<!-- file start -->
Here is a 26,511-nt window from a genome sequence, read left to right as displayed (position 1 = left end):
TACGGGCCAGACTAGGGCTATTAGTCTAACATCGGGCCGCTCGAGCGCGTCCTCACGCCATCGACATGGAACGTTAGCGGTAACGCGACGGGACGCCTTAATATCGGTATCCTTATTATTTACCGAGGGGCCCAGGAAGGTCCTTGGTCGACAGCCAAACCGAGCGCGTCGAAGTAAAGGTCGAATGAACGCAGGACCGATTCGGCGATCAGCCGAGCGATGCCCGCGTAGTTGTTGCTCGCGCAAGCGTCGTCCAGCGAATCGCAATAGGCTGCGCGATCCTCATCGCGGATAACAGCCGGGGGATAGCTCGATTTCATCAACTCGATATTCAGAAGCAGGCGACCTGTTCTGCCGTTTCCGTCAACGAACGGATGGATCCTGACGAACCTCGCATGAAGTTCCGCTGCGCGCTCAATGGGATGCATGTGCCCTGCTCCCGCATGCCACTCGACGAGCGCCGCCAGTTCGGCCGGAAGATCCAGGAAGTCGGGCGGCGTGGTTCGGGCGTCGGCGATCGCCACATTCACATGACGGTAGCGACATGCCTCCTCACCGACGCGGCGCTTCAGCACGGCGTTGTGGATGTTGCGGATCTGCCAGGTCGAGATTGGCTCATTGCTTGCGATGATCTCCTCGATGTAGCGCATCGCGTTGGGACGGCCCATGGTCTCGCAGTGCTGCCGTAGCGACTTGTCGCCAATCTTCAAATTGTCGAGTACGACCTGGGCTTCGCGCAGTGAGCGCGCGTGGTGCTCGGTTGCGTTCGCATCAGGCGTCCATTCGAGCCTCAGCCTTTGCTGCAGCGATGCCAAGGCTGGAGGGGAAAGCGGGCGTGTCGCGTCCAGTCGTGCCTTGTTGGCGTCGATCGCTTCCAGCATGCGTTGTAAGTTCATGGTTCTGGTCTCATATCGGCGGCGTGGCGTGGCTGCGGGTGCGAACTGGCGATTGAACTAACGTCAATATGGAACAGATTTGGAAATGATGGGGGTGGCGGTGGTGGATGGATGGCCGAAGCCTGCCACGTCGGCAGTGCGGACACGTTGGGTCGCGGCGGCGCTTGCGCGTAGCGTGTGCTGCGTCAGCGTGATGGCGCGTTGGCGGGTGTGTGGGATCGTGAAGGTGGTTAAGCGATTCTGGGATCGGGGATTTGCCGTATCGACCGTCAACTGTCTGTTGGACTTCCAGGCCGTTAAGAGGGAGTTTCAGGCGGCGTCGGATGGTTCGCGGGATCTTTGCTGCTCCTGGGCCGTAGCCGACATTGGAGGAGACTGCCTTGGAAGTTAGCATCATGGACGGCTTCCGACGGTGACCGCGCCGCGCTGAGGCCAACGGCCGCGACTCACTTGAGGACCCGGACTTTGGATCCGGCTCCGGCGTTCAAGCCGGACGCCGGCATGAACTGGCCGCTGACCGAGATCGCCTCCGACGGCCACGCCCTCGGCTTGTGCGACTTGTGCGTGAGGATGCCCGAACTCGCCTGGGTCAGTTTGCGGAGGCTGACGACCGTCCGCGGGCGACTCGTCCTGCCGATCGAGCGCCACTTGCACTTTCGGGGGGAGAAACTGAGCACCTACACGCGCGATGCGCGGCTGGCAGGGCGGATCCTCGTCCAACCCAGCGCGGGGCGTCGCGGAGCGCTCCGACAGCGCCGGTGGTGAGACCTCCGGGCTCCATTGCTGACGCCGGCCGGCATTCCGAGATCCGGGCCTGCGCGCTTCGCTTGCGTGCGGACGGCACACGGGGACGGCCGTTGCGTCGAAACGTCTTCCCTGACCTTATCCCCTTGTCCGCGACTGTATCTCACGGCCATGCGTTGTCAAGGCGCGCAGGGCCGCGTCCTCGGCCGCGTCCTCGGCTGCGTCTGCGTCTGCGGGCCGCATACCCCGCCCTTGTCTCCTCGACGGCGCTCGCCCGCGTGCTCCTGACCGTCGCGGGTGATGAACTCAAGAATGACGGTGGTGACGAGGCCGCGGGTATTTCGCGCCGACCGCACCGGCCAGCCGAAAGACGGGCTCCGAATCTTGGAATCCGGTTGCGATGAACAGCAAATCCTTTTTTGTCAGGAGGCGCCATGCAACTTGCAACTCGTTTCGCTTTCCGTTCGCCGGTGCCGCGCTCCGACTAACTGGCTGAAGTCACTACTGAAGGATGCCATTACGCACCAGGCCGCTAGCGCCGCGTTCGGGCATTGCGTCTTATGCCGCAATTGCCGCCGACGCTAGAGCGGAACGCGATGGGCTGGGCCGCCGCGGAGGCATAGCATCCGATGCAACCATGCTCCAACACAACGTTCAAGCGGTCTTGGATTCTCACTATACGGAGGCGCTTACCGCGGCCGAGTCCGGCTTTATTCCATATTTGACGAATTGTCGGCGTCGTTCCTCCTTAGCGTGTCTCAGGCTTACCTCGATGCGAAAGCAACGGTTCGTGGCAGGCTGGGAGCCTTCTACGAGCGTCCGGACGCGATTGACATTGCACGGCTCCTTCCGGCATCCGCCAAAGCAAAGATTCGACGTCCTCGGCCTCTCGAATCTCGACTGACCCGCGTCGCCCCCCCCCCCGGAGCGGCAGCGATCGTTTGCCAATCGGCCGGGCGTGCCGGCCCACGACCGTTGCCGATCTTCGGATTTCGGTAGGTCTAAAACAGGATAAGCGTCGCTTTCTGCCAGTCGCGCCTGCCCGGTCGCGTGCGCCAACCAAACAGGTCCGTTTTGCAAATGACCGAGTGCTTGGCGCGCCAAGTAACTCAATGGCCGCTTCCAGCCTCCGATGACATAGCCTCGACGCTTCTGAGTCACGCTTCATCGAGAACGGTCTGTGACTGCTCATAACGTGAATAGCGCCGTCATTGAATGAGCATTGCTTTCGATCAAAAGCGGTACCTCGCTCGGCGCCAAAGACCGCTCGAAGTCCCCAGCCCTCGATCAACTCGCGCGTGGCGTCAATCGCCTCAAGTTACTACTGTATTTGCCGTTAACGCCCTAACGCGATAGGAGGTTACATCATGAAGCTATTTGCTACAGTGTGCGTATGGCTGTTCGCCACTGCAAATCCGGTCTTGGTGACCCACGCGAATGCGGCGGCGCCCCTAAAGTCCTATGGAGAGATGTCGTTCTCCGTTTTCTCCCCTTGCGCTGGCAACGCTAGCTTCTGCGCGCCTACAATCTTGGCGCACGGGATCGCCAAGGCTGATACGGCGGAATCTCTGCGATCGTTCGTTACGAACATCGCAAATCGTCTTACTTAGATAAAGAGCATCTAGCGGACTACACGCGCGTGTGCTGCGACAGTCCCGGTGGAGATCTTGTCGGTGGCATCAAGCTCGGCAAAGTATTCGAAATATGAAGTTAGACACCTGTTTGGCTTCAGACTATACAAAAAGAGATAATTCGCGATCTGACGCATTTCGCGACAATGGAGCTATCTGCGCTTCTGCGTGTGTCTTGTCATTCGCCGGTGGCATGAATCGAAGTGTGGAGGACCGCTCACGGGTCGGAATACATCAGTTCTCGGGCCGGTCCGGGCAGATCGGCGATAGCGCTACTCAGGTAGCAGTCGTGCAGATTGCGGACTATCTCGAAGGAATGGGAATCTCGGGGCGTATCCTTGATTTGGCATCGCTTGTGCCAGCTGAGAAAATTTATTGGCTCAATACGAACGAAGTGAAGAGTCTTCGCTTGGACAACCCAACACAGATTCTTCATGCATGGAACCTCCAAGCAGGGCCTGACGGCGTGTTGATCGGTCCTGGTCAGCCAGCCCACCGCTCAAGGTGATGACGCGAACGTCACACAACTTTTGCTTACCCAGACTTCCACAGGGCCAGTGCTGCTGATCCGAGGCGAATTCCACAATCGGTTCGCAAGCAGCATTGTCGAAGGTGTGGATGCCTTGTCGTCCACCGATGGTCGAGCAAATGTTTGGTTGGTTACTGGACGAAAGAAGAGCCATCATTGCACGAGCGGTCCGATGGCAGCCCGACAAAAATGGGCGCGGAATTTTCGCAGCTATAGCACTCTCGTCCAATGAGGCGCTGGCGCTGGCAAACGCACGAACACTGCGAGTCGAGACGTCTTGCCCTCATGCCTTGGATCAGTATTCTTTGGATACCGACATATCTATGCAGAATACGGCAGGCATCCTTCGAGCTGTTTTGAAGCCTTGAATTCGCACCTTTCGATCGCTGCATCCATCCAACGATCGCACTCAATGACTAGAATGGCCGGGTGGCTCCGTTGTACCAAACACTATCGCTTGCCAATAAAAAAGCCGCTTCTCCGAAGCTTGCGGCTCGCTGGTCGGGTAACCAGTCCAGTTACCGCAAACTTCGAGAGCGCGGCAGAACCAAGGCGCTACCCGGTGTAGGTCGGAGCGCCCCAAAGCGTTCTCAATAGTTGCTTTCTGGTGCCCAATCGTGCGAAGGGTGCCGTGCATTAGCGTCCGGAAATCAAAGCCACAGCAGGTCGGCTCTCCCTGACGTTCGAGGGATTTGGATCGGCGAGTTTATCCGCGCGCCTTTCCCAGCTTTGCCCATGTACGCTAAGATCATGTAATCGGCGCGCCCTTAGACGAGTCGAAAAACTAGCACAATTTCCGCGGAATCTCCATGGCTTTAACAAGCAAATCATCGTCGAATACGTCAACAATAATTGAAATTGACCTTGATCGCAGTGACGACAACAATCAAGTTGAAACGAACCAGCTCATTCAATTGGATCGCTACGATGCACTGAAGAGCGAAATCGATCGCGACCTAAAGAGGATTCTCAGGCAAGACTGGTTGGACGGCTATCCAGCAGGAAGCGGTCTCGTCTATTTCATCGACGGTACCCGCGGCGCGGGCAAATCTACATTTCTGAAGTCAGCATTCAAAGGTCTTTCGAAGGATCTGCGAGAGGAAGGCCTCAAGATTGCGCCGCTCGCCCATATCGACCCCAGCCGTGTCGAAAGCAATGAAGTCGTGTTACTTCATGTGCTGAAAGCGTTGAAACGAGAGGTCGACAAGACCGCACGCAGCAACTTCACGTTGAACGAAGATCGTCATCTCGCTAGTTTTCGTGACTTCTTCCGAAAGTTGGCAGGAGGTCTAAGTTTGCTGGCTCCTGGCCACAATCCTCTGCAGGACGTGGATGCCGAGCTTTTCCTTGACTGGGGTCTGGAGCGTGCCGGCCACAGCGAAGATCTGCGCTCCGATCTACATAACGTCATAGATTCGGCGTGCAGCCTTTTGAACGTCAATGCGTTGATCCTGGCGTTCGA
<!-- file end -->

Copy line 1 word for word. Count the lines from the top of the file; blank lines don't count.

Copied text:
Here is a 26,511-nt window from a genome sequence, read left to right as displayed (position 1 = left end):